Tuesday, 14 October 2014

God's Play Blog Tour: Interview with Author H.D. Lynn

Today we're taking part in the GOD'S PLAY blog tour by chatting with author H.D. Lynn. Grab a seat and get to know all about this young adult urban fantasy!

Welcome to We Do Write! Tell us a bit about yourself.

I’m in my mid-twenties and living in Connecticut. I’m an avid reader and a fantasy genre nerd in general. My day job is a biology lab tech, and I enjoy getting outside and being active.

How long have you been writing?

I wrote a picture book at horses when I was six. (Fear not—God’s Play is not a picture book about talking horses.) The first novel I wrote was about space samurai, and it’s all been downhill (uphill?) from there. Every time I’ve tried to leave writing, it’s found me in some form or another.

Tell us about GOD'S PLAY. What’s the story about?

GOD'S PLAY is a YA urban fantasy novel blending Egyptian mythology, The Odyssey, and Supernatural style monster hunting. It should appeal to you if you like action-filled stories and have a wry sense of humor.

Specifically, it’s about sixteen-year old Toby, who was trained by a family of hunters to kill shape-shifters -- but he has a unique weapon in his arsenal. With a touch of his hand, Toby can lift the magical protection shape-shifters use to disguise themselves as human. It's an unusual skill for a hunter, and he prefers to kill monsters the old-fashioned way: with a blade.

Because of his special skill, Toby suspects he may be a monster himself. His suspicions deepen when William, a jackal-headed shape-shifter, saves him from an ambush where Toby's the only survivor. And Toby doubts William helped him for purely altruistic reasons. With his list of allies running thin, Toby must reconcile his hatred of shifters and the damning truth that one saved his life. It'll take both of them to track down the monster who ordered the ambush.

How did the idea of the story come to you?

In pieces, but the biggest part was the characters of Toby and William. Toby wants to be the good son—someone his family can be proud of, but there’s something wrong with him that keeps him from being that person. I wanted Toby to be a hero, in the Ancient Greek sense of the world. The heroes of antiquity weren’t virtuous people, but what made them heroes was their determination, usually bolstered by a unique gift or a god’s blessing. William is the worst parts of me—he’s selfish, flaky, and self-destructive. He has no illusions that he’s a bad person. It was these two different people coming together, discovering they had the same goal, and learning that you aren’t always who you think you are that drove this story.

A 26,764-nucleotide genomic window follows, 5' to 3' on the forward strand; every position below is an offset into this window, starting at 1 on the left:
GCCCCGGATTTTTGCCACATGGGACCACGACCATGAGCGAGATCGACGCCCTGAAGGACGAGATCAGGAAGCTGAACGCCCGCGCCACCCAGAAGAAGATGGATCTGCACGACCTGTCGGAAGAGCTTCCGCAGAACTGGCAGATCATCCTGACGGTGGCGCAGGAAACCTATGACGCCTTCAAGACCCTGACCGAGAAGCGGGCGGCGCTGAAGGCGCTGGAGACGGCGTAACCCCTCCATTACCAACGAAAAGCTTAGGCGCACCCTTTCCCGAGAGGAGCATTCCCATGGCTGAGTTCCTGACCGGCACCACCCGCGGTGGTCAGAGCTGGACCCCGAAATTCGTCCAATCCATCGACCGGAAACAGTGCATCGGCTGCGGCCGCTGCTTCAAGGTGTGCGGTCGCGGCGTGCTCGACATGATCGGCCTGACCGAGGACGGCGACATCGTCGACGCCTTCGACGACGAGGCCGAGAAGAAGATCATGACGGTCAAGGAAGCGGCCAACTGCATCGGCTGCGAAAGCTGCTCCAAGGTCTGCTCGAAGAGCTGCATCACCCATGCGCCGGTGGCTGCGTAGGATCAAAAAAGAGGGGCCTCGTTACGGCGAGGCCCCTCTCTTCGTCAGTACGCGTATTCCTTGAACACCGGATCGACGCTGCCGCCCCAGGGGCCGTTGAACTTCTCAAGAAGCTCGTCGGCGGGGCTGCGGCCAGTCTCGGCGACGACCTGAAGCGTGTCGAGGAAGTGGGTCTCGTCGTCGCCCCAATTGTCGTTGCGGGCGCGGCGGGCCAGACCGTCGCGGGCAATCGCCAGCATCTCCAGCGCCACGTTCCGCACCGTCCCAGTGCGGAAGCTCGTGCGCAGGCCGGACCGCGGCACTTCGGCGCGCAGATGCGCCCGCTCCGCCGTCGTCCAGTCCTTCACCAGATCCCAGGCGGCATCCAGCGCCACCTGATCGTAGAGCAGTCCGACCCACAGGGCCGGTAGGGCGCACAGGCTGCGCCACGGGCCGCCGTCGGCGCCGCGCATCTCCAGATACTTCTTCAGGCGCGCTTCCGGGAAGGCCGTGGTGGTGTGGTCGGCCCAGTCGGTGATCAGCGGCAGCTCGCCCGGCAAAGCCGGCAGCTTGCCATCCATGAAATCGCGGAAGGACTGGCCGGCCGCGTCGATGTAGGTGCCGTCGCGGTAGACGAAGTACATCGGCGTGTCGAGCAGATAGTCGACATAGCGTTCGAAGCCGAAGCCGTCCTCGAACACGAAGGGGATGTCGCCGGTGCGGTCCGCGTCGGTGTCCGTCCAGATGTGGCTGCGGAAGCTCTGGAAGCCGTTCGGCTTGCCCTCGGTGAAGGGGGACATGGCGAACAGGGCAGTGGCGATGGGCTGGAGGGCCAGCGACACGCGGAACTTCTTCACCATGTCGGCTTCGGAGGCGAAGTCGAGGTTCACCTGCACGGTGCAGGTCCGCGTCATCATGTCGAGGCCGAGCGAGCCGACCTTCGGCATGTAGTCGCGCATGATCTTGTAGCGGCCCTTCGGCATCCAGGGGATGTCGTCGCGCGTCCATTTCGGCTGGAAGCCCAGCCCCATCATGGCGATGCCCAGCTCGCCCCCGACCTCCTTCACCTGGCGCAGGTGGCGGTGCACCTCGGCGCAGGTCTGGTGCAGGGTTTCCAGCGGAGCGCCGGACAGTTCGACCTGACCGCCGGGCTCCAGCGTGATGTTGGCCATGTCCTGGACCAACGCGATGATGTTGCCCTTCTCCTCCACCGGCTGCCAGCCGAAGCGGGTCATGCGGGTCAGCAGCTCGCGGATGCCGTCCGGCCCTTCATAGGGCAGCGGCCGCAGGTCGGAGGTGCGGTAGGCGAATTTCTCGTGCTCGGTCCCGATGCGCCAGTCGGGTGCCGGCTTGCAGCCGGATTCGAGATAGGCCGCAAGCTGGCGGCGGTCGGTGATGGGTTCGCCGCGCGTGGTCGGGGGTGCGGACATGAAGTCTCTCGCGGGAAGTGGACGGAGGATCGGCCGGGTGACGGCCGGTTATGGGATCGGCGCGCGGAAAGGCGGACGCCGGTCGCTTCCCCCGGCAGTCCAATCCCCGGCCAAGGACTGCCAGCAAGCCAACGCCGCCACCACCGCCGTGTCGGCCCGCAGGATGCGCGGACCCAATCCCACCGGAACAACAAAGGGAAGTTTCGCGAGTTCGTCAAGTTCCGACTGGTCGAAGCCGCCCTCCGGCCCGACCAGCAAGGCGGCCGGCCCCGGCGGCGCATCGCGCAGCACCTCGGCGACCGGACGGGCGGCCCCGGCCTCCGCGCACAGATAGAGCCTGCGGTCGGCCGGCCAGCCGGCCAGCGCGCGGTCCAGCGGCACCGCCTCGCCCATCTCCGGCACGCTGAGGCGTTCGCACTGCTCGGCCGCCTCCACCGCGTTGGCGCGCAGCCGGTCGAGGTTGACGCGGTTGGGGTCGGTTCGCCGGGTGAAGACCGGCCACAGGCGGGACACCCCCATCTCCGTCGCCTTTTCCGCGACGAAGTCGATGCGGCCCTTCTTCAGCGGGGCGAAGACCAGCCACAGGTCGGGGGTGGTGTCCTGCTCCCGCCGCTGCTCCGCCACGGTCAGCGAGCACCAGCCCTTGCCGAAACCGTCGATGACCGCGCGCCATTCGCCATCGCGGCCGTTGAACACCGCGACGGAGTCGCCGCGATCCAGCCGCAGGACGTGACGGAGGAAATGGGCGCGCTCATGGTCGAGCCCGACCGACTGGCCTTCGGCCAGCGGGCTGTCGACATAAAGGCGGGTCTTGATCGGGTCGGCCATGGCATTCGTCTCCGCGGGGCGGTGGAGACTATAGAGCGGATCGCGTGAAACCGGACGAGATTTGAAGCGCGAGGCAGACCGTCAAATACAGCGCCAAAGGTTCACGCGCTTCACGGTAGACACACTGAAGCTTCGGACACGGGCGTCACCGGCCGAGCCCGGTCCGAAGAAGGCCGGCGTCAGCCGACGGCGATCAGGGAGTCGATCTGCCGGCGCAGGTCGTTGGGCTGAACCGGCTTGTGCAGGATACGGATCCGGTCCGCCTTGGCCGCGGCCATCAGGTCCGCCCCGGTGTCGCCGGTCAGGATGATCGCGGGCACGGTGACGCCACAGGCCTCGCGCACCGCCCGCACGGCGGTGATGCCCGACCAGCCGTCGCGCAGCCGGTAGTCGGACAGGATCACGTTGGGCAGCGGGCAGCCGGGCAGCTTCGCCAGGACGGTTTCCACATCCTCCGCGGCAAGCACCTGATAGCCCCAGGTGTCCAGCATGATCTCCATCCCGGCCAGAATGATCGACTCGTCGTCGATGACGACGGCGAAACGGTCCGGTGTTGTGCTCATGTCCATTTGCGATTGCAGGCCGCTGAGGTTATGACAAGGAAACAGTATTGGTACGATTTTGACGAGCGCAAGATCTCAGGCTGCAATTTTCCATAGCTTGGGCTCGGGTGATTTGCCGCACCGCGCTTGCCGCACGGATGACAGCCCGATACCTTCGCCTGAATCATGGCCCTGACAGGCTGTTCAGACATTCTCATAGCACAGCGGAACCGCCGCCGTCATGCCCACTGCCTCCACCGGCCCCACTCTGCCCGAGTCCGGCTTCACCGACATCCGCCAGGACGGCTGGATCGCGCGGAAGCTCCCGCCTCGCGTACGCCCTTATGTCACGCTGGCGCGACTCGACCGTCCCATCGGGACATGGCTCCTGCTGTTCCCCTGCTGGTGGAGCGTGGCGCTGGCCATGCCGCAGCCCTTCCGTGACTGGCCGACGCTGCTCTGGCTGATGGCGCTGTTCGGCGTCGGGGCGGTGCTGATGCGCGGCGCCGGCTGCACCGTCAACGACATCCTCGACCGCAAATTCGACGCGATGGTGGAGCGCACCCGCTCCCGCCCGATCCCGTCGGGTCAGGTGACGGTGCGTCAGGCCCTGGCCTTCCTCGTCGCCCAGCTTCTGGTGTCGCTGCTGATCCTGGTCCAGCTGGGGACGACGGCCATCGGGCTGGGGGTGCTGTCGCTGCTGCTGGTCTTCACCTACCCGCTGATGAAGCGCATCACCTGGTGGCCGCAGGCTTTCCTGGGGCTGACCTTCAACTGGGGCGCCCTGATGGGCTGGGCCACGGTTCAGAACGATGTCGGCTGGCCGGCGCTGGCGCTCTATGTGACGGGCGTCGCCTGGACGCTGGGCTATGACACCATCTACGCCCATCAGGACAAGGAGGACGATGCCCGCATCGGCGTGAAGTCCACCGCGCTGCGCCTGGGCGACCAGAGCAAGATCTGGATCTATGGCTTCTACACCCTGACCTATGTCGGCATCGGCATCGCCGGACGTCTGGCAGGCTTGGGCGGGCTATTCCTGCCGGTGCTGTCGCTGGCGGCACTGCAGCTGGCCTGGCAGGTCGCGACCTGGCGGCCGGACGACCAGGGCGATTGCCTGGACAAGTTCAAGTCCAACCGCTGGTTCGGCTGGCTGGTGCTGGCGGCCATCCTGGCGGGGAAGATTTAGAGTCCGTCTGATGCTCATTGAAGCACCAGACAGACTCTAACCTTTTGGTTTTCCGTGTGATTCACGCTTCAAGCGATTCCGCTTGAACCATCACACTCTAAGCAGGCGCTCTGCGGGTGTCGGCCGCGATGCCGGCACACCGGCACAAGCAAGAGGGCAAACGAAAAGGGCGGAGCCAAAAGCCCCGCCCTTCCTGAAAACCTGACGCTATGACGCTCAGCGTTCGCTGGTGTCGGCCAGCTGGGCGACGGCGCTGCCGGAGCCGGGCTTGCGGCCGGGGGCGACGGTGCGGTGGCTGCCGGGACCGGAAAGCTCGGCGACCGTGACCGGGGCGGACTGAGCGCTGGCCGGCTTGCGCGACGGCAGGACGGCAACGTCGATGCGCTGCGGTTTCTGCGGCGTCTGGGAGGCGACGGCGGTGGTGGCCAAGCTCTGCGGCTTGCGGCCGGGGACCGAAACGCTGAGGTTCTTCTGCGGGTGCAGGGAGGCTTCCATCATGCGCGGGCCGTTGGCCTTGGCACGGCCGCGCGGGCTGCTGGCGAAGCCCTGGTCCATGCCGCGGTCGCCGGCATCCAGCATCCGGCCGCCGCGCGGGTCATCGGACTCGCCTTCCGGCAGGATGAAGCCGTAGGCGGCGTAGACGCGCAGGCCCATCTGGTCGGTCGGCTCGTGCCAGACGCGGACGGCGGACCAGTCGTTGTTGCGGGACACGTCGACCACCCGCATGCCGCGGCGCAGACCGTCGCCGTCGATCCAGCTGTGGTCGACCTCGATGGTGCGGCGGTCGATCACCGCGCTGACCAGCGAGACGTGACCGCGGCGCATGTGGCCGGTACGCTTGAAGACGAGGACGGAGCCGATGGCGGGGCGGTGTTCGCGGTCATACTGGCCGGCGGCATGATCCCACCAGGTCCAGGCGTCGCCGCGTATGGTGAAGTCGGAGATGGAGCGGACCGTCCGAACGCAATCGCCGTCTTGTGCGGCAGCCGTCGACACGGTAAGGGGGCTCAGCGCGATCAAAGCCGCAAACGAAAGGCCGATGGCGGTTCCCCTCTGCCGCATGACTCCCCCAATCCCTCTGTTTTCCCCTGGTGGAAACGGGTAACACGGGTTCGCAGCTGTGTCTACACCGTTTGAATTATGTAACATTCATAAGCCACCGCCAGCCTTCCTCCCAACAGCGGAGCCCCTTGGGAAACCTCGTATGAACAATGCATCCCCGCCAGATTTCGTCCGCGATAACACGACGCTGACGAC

Do you have a critique group/partner or beta readers, or do you self-edit?

All three, and I only send drafts to beta readers after I’ve gotten as far in self-editing as I think I can. There’s a point where I know there are problems with the piece, but I’m just too close to my own writing to pick them out.

Are you a plotter or a pantser?

Both. I like to use the ‘plot circle’ and a simple, one page outline. I keep notes on things I change while I’m writing; there’re additional notebook pages for keeping plot notes, so things don’t get too tangled later during revisions. Too detailed of an outline feels constrictive.

What’s the hardest part of writing for you?

Getting the complete idea together to start the story. There are little plot bunny threads that need to come together so I can get the A, B, and C plot off the ground. Once I know, roughly, what those plots will be, I start writing the rough draft. This means that I usually tell the story to myself about half a dozen times before I write it down.

If you could have any super power, what would it be?

Teleportation so I’d never be late to anything ever again. I also wouldn’t need a car because I could just *blink* and be at work.

What's the weirdest thing you've googled?

For God’s Play? I had to go back and double-check the Britishism, which led to an in-depth research session of cursing in the UK. For a current project, I’ve googled a lot about mafia organization, drug smuggling, and Russian cursing. Really, most of my research is ‘how to swear in other languages.’

Finish this sentence: If I'm not writing, I'm probably ... 

Doing science. Reading. Or listening to an audiobook while hiking.

And finally, where can people find you and your book online?

Amazon. Twitter. (I’m H.D. Lovecraft for Halloween.) Goodreads. Throw This Book at Me – a writing and book review blog.

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